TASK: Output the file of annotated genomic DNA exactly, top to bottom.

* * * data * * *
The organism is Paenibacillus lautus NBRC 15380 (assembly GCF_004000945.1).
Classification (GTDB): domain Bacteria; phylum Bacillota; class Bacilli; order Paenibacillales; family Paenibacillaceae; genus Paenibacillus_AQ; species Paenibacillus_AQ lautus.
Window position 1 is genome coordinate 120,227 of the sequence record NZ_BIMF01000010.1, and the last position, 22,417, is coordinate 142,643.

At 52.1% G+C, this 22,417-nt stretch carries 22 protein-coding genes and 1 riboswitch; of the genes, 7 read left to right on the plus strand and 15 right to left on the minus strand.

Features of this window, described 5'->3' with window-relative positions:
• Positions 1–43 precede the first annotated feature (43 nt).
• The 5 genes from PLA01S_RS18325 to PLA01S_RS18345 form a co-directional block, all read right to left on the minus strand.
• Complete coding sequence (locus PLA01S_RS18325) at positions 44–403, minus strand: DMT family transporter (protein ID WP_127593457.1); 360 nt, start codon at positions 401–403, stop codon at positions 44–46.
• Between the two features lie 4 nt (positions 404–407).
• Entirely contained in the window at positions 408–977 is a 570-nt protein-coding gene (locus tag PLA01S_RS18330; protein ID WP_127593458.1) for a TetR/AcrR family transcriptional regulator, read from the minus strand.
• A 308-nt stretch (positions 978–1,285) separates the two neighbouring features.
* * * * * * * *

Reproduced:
The organism is Paenibacillus lautus NBRC 15380 (assembly GCF_004000945.1).
Classification (GTDB): domain Bacteria; phylum Bacillota; class Bacilli; order Paenibacillales; family Paenibacillaceae; genus Paenibacillus_AQ; species Paenibacillus_AQ lautus.
Window position 1 is genome coordinate 120,227 of the sequence record NZ_BIMF01000010.1, and the last position, 22,417, is coordinate 142,643.

At 52.1% G+C, this 22,417-nt stretch carries 22 protein-coding genes and 1 riboswitch; of the genes, 7 read left to right on the plus strand and 15 right to left on the minus strand.

Features of this window, described 5'->3' with window-relative positions:
• Positions 1–43 precede the first annotated feature (43 nt).
• The 5 genes from PLA01S_RS18325 to PLA01S_RS18345 form a co-directional block, all read right to left on the minus strand.
• Complete coding sequence (locus PLA01S_RS18325) at positions 44–403, minus strand: DMT family transporter (protein ID WP_127593457.1); 360 nt, start codon at positions 401–403, stop codon at positions 44–46.
• Between the two features lie 4 nt (positions 404–407).
• Entirely contained in the window at positions 408–977 is a 570-nt protein-coding gene (locus tag PLA01S_RS18330; protein ID WP_127593458.1) for a TetR/AcrR family transcriptional regulator, read from the minus strand.
• A 308-nt stretch (positions 978–1,285) separates the two neighbouring features.